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Reality Demands

Poem by Polish poet, Wisława Szymborska (1923 – 2012). In 1996 she was awarded the Nobel Prize in Literature.

Reality Demands

Reality demands
that we also mention this:
Life goes on.
It continues at Cannae and Borodino,
at Kosovo Polje and Guernica.

There’s a petrol station
on a little square in Jericho,
and wet paint
on park benches in Bila Hora.
Letters fly back and forth
between Pearl Harbor and Hastings,
a moving van passes
beneath the eye of the lion at Chaeronea,
and the blooming orchards near Verdun
cannot escape
the approaching atmospheric front.

There is so much Everything
that Nothing is hidden quite nicely.
Music pours
from the yachts moored at Actium
and couples dance on the sunlit decks.

So much is always going on,
that it must be going on all over.
Where not a stone still stands,
you see the Ice Cream Man
besieged by children.
Where Hiroshima had been
Hiroshima is again,
producing many products
for everyday use.
This terrifying world is not devoid of charms,
of the mornings
that make waking up worthwhile.

The grass is green
on Maciejowice’s fields,
and it is studded with dew,
as is normal grass.

Perhaps all fields are battlefields,
those we remember
and those that are forgotten:
the birch forests and the cedar forests,
the snow and the sand, the iridescent swamps
and the canyons of black defeat,
where now, when the need strikes, you don’t cower
under a bush but squat behind it.

What moral flows from this? Probably none.
Only that blood flows, drying quickly,
and, as always, a few rivers, a few clouds.

On tragic mountain passes
the wind rips hats from unwitting heads
and we can’t help
laughing at that.

Wisława Szymborska

The Publican

This sixteenth century epitaph is on the tomb of Humphrey Gosling, in St John’s, Westminster.

Here lyeth Humphrey Gosling of London, vintner,
Of the Whyt Hart, of this parish, a neighbour,
Of virtuous behaviour; a very good archer,
And of honest mirth, a good company keeper.
So well inclined to poor and rich,
God send more Goslings to be sich.

On The District Line

From Anarchy, number 107 , January, 1970.

0n the District Line
Peter Reilly

Tube trains on the District Line are not usually full at ten o’clock in the evening. The theatres and the pubs have not yet turned out their customers and the evening class students are already home. Last Monday evening there were only four people in my section of the carriage. In the seat next to the narrow door at the front end of the carriage a youngish man, dark-skinned, possibly an Indian, sat with his legs, crossed holding an umbrella. A middle-aged man sat opposite him and another middle-aged man opposite me at the other end of the row of seats.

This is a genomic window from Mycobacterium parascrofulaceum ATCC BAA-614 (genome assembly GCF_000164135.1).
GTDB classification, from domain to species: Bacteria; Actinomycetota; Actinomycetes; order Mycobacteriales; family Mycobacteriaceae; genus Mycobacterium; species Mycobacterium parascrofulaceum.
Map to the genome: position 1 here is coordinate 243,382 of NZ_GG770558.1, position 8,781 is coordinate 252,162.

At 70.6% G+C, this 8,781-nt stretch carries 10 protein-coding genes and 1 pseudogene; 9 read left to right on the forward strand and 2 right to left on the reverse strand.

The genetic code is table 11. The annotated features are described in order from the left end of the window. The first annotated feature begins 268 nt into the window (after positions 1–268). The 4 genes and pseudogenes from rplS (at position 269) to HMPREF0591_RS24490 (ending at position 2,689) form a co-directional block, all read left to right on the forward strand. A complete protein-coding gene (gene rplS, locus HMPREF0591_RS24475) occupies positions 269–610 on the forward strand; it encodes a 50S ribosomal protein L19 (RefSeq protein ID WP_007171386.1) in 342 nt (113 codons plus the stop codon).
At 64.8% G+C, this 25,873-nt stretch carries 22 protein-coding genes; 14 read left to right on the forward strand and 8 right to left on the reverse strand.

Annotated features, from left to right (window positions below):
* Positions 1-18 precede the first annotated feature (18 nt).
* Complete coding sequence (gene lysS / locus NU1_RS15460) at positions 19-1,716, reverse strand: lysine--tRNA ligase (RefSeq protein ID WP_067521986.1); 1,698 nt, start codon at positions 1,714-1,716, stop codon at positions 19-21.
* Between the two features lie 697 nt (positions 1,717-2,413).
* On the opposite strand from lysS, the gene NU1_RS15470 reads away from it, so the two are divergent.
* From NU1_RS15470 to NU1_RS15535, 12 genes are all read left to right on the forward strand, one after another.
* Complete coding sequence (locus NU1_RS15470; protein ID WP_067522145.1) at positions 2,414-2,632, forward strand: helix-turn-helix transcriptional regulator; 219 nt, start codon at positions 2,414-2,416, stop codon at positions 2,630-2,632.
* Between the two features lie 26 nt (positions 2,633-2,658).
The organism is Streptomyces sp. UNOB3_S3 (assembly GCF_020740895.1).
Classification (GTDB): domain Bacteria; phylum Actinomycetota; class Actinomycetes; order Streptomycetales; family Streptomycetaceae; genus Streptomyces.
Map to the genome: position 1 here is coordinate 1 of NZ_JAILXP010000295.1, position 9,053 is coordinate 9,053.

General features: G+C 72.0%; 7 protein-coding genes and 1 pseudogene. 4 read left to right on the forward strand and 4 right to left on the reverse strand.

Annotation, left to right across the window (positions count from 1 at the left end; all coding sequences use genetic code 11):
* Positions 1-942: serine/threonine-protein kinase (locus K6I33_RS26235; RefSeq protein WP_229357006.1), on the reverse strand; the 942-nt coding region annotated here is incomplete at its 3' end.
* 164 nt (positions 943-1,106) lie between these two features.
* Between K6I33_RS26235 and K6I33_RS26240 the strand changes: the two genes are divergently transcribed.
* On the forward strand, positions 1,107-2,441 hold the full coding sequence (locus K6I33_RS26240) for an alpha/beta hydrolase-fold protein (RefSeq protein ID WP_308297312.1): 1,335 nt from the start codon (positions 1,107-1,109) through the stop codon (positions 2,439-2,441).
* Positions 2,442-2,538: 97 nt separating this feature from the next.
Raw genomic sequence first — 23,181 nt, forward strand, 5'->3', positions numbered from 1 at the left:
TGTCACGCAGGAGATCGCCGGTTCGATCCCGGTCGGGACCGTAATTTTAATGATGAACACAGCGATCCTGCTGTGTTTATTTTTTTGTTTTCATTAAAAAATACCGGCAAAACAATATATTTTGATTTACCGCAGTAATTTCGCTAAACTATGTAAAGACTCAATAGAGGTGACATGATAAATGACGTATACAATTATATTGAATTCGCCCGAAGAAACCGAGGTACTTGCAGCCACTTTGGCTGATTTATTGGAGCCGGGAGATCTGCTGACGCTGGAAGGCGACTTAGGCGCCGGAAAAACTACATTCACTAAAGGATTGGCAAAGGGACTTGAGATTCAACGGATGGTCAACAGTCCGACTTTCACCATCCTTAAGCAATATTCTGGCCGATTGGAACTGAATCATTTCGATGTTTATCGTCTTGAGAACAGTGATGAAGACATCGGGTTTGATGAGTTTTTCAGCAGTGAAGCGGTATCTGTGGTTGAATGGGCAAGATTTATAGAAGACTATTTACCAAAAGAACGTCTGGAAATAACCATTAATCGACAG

Shortly after the train pulled out of Whitechapel Station a number of youngsters entered through the doors connecting with the adjacent carriage. They came in aimlessly, shuffling, talking, until one of them noticed the dark face in the corner. Immediately they slumped into the seats next to and opposite him. There must have been eight of them because there were not enough seats in our section so two went on and sat further down the carriage. The boys were about fifteen or sixteen years of age-probably still at school. Their hair was short but not cropped, they wore jeans and boots but not the rest of the skinhead uniform. Perhaps they were “Peanuts”. I don’t know.
One of the group, a fat, pink boy, asked the man in the corner if he had a half-a-crown piece. The Indian shook his head.
“Let’s have a look at your umbrella.”
“What?”
“Let’s have a look at your umbrella.”
“No.”
The fat one’s hand reached for the thick cane handle but the other held the umbrella firmly.
“Sure you haven’t got a half-a-crown piece.”
“No, I can’t help you.”
There was a shout from further down the carriage,
“Ask him if he’s got a half-a-crown piece.” Six heads turn.
“We done that already, you git.”
“He reckons you’re a queer.”
“What?”
“He reckons you’re a queer.”
“Yes, he says you’re a queer.”
“He says you’re as queer as him”-indicating the fat boy-“and that’s saying something. Ha, Ha, Ha.”
One boy has pulled his mac over his head and is peering along his nose and over the edge of its collar. Another says, “Let’s try the next carriage.”
“No point, we’re getting off at Mile End.” (Sometime we must have stopped at Stepney Green. I had not noticed.)